FAKE TERRORISTS 3, A series on Kashmiri youth
Shakeel Ahmad Khan, 50
Hazratbal, Srinagar, Jammu & Kashmir
WHY: Arrested for allegedly plotting to assassinate top politicians like Murli Manohar Joshi and former J&K governor Jagmohan. Served four years and three months at Tihar Jail
WHEN: 24 April 1992.
WHERE: Lajpat Nagar II, New Delhi
SHAKEEL AHMAD KHAN, 50, vividly remembers the week in April 1992 when the Valley shook with killings and arrests during cordons. Like many others in Srinagar’s Hazratbal locality, a frightened Khan, then 31, decided to come to Delhi and find work, leaving behind his wife and three children, on 19 April 1992
“I never knew my decision would result in permanent isolation and a terrorist tag,” says Khan who has studied till Class VIII and had a government job at Srinagar’s State Motor Garage. Within days of his landing in Delhi, Khan was arrested by the Delhi Police for “carrying explosives”.
Prior to his arrest, Khan remembers that he was staying at a carpet trader friend’s place before a raiding party led by then ACP Sham Singh nabbed him. The police claimed to have arrested Shakeel along with six other Kashmiris from a red colour Maruti van at Lajpat Nagar II. Later an FIR (169/92) was slapped against all the accused under Sections 4, 5 TADA (P) Act; 4, 5 Explosive Substance Act and 120 B IPC 25/54/59 Arms Act.
“I was arrested from my friend’s residence on 24 April (1992) but the police lied about it and said they picked me up on 29 April. I was taken to Badarpur and Lodhi Road police stations and tortured. The police wanted me to admit that I had plotted to kill BJP leaders, including Murli Manohar Joshi and former Jammu & Kashmir governor Jagmohan. Every time I refused, I was severely thrashed and abused,” he claims.
On 29 April, Khan found himself sitting in a courtroom as prosecutors portrayed him as a “Kashmiri terrorist” who was planning to target top politicians and busy places in Delhi. The trial stretched for four years and three months before Khan was granted bail to visit his family for the first time. After all these years of incarceration at Tihar Jail, Khan returned but Kashmir and its people had changed before the autumn of 1996.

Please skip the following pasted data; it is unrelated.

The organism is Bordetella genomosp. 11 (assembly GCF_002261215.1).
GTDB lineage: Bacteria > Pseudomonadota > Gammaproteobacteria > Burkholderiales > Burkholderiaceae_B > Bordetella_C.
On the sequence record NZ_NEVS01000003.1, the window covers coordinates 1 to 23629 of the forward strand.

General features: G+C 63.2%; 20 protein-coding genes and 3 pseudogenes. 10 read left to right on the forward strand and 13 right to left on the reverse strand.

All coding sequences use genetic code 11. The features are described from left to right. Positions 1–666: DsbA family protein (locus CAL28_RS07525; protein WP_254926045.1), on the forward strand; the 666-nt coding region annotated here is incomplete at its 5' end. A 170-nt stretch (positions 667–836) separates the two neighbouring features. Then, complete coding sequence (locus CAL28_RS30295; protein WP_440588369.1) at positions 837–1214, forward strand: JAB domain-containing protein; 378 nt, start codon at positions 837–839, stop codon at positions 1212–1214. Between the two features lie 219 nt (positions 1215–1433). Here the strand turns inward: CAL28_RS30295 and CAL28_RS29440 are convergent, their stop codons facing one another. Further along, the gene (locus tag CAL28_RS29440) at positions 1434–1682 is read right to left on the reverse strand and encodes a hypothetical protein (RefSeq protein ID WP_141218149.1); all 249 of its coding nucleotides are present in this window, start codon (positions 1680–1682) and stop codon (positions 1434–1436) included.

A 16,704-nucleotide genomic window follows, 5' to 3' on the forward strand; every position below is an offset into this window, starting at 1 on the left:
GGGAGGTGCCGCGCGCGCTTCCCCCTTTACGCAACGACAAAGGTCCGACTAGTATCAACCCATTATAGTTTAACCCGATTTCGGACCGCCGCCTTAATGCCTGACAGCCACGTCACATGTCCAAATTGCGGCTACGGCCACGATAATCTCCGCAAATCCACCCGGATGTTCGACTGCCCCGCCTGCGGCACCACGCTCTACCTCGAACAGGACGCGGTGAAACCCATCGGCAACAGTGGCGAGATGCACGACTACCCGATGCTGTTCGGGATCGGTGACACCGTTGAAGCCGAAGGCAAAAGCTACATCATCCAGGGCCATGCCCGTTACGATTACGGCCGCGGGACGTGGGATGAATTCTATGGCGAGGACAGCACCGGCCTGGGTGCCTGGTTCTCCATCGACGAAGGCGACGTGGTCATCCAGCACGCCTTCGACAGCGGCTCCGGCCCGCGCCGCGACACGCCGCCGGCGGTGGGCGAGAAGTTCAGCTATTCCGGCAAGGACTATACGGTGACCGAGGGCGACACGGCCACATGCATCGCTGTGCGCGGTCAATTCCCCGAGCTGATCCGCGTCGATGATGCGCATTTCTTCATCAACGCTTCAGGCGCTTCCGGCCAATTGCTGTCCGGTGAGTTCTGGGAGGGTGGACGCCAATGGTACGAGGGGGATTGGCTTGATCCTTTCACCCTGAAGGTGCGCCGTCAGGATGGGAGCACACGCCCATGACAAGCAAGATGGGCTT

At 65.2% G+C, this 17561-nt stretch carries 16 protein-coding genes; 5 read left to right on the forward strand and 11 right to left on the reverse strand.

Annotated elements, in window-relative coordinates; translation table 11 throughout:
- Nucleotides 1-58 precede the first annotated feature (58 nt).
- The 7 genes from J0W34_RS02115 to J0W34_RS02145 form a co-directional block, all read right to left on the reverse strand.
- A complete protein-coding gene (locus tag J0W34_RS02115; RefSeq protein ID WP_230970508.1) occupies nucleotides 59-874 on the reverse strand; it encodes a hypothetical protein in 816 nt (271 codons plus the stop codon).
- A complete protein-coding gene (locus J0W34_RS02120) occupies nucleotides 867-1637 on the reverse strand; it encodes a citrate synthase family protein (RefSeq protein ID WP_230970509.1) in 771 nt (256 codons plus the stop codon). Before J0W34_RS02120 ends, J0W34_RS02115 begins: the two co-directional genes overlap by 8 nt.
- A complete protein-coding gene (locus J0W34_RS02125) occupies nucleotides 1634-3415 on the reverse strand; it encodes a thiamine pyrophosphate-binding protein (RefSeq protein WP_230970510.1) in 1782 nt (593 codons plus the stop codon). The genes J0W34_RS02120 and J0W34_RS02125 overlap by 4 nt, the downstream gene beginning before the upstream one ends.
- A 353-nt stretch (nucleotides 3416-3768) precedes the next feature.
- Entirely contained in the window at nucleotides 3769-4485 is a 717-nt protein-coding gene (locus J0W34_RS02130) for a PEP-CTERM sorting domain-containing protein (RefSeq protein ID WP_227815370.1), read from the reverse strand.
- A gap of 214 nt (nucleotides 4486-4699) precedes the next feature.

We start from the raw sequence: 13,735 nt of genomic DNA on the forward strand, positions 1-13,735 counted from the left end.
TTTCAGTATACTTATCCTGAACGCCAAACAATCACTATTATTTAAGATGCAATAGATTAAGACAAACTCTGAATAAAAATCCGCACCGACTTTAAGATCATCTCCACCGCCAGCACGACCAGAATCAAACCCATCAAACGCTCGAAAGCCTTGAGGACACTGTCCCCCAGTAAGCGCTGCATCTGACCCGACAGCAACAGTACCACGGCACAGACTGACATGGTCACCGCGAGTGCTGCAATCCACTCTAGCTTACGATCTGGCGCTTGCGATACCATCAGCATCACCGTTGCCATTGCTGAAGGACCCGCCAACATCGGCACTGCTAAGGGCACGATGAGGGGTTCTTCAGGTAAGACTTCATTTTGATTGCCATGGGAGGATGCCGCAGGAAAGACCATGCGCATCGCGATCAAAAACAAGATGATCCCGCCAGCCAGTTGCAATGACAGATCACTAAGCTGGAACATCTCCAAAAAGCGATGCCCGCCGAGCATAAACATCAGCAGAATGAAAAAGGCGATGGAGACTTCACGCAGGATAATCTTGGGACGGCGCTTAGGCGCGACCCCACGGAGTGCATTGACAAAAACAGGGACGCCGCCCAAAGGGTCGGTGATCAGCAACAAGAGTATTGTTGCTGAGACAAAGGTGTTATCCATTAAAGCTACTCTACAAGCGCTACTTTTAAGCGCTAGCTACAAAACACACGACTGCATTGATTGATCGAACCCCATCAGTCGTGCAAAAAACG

“When I went home, Kashmir was up in flames. Militants who would roam freely in Hazratbal were now running for life as Nabid (renegades/government gunmen) had taken over. Friends and acquaintances suggested that I go back to Delhi. But Delhi had scared me since then,” he says.
Khan’s wife and children had been living on relief money donated by a local shrine all those years. They were ostracised by relatives and society. Worse, his elder son Imran Ahmad quit his studies to work as a mechanic and the family had to sell their autorickshaw and a portion of the house.
“I wept for weeks when I learnt that they had been eating only once a day,” says Khan.
Khan’s ordeal finally ended in August 2002 when all the seven men were declared innocent and acquitted of all charges by Additional Sessions Judge SN Dhingra at a Delhi court.
The judge pointed to serious holes in the prosecution’s “unreliable” story. The court observed that the men had been arrested much earlier than what the police claimed and the prosecution story about the recoveries “stands in a cloud of doubt”.
“The police couldn’t prove their lies. But I lost those precious years because of those lies. No one has ever tried finding out why the police did that and from where they got the arms to falsely implicate us?” Khan demands to know.
Today, this Hazratbal resident with his grownup children and his former job, has slowly integrated into society over the years.
Recalling the experience of Tihar Jail still sends shivers down his spine. He sums up his journey thus. “My bad luck, I could say. I was in the wrong place at the wrong time and ended up in Tihar where staffers abuse you, inmates beat you and the strongest criminals make you clean their cells. Who says Tihar is run by the police? It’s crime-hardened criminals who manage it for them,” he says.
Baba Umar is a Correpsondent with Tehelka.